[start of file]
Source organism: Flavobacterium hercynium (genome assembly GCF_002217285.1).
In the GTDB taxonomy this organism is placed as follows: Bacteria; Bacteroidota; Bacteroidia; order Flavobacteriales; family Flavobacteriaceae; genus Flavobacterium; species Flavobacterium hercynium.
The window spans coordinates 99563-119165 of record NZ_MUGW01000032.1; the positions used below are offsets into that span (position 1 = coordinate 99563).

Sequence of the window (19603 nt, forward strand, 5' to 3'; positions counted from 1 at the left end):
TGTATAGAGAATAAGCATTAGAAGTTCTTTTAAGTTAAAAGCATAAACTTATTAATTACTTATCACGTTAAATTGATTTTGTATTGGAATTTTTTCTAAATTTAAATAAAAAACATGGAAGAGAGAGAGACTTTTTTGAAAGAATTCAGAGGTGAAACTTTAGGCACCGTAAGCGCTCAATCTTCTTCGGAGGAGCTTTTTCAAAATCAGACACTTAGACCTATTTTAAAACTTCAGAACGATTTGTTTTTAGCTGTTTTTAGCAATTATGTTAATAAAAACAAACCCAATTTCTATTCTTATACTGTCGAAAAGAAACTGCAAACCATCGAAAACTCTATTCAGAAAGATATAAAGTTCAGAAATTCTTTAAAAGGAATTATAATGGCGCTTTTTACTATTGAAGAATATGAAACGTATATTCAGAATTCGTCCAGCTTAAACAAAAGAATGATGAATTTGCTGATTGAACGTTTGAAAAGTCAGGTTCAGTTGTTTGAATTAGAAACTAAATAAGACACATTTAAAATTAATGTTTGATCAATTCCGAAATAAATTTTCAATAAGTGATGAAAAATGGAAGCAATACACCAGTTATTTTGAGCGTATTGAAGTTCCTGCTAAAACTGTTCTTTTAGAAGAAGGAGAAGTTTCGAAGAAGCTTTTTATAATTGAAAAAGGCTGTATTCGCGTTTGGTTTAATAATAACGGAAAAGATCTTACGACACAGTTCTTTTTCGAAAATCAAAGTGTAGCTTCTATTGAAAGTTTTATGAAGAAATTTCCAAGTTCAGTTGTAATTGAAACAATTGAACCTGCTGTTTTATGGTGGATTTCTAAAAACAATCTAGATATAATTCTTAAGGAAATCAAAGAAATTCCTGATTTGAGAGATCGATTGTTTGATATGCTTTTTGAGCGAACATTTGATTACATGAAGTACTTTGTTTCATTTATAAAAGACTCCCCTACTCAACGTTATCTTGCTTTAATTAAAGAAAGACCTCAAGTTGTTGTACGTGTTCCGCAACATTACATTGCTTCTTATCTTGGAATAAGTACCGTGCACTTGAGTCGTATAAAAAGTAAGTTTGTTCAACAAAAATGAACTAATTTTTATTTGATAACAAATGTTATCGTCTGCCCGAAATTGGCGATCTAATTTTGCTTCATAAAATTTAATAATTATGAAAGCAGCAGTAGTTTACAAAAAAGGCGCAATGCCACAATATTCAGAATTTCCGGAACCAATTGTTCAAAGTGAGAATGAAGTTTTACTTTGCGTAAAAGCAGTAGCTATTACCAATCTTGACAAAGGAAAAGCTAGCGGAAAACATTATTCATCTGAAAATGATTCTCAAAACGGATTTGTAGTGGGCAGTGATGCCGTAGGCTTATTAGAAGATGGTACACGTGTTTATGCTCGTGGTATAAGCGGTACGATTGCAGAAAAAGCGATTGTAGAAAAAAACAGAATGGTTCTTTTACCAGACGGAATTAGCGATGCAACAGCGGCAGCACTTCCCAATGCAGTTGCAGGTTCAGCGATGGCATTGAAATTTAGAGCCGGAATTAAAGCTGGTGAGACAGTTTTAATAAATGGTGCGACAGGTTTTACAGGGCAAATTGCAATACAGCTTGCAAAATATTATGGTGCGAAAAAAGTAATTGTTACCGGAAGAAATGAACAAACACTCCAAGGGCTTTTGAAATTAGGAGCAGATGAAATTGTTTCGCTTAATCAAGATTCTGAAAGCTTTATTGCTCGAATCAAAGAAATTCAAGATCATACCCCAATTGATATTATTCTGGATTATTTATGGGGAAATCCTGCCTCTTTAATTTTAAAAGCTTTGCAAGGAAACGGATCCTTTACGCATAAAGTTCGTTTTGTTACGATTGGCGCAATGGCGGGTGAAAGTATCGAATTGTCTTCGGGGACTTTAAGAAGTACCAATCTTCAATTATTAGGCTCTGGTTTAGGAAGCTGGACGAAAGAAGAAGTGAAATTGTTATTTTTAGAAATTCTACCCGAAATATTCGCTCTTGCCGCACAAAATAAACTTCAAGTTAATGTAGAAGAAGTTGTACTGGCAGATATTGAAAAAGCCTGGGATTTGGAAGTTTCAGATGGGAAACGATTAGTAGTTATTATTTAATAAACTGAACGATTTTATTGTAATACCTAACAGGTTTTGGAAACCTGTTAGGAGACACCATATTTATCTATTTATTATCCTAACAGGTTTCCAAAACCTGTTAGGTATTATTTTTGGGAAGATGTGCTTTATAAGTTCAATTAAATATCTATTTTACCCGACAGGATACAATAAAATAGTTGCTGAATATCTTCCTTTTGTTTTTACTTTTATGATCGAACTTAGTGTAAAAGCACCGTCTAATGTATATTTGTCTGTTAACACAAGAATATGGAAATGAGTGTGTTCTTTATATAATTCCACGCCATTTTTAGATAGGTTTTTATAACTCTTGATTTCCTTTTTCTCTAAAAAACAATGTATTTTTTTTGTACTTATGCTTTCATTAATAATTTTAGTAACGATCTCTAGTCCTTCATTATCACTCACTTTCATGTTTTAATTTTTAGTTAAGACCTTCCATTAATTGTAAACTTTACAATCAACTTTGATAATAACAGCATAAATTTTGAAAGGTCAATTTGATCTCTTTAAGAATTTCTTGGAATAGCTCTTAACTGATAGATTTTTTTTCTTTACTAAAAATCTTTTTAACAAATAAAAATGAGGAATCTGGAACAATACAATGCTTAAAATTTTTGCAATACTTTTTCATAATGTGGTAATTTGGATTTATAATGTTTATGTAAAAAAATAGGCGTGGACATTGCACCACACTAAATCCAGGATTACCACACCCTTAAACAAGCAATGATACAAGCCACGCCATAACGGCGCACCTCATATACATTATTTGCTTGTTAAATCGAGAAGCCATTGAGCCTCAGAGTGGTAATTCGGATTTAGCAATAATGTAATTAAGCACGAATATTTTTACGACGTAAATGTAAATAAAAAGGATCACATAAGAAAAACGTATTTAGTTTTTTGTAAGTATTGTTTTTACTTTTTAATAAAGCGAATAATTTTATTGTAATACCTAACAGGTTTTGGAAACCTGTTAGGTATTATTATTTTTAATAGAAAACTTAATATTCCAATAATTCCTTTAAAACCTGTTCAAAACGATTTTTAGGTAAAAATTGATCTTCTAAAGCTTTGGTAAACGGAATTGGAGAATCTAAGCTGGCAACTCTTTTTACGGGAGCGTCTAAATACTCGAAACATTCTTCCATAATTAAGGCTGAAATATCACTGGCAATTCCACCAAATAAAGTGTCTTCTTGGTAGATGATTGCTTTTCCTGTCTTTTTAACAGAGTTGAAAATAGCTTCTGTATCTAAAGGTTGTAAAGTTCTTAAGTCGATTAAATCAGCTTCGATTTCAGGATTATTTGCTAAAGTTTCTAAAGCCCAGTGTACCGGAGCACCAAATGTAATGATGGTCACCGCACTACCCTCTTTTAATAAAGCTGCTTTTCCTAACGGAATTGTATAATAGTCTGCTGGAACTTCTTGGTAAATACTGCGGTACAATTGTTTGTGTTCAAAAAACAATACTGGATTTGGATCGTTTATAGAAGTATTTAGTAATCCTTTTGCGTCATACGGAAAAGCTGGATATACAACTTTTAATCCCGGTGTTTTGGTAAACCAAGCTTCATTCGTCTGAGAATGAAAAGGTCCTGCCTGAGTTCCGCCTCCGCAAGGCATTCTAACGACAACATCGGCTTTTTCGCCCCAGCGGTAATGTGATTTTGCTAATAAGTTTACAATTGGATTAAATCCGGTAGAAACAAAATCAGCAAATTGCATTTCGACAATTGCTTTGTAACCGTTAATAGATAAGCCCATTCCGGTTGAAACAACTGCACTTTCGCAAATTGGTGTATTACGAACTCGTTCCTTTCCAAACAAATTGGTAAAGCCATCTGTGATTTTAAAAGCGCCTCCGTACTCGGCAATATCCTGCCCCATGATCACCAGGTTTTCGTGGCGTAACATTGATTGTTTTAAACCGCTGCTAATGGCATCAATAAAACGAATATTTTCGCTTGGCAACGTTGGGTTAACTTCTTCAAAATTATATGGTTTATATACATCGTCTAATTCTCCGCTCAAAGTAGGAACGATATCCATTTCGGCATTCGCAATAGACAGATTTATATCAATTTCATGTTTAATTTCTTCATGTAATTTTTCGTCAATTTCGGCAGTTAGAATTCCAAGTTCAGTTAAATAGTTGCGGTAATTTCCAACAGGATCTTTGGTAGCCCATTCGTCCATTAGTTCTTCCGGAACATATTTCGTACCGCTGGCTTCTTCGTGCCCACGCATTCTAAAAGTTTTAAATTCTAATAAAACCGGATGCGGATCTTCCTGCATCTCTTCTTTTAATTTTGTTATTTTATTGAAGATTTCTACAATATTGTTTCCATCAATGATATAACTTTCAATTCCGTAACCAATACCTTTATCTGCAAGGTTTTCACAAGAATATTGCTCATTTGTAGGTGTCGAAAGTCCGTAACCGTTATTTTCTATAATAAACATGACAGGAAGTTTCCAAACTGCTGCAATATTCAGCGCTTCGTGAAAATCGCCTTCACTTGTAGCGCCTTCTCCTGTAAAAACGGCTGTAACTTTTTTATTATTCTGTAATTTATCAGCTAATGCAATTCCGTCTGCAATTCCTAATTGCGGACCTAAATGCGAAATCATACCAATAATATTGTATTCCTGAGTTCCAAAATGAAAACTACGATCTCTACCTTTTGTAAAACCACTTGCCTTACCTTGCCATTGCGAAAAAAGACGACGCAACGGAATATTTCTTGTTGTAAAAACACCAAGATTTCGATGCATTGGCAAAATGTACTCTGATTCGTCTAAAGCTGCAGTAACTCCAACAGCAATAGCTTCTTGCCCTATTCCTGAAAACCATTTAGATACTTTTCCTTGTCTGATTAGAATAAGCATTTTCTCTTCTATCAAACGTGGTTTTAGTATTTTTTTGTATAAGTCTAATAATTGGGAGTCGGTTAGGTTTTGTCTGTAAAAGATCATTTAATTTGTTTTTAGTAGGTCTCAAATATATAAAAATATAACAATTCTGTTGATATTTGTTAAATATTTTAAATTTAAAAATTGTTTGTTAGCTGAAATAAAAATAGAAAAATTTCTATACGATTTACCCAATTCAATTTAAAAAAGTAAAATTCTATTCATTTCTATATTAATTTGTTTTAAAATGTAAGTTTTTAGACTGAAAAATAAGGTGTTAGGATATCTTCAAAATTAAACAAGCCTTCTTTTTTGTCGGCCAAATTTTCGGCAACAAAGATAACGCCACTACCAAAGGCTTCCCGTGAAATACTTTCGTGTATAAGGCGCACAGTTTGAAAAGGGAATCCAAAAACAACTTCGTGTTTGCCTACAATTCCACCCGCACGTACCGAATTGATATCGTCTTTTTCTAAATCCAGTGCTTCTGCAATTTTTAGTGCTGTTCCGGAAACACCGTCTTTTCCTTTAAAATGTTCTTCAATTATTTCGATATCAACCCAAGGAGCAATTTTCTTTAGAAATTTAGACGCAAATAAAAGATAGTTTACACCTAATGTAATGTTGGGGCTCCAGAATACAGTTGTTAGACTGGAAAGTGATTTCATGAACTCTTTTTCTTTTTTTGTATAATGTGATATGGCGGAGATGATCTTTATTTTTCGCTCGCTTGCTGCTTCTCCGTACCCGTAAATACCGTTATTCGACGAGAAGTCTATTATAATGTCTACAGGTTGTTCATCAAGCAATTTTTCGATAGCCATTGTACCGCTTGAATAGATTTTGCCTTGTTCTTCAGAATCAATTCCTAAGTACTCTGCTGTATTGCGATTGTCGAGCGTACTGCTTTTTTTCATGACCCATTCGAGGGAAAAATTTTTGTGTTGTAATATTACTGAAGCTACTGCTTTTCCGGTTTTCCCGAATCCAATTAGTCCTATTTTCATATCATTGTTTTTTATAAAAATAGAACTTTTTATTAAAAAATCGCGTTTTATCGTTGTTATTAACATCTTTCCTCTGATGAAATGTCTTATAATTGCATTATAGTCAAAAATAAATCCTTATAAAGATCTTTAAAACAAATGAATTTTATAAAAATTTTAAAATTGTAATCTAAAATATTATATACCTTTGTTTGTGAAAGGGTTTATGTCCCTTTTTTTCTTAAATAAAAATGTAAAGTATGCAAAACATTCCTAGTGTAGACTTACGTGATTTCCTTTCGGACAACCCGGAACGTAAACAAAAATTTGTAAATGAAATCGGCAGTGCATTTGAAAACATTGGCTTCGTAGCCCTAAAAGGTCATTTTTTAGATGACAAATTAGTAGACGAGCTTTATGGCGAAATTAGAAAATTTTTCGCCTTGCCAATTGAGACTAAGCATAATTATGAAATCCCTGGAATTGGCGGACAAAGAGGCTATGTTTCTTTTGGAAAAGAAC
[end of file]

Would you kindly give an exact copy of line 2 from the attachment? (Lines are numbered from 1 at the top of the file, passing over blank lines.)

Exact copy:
In the GTDB taxonomy this organism is placed as follows: Bacteria; Bacteroidota; Bacteroidia; order Flavobacteriales; family Flavobacteriaceae; genus Flavobacterium; species Flavobacterium hercynium.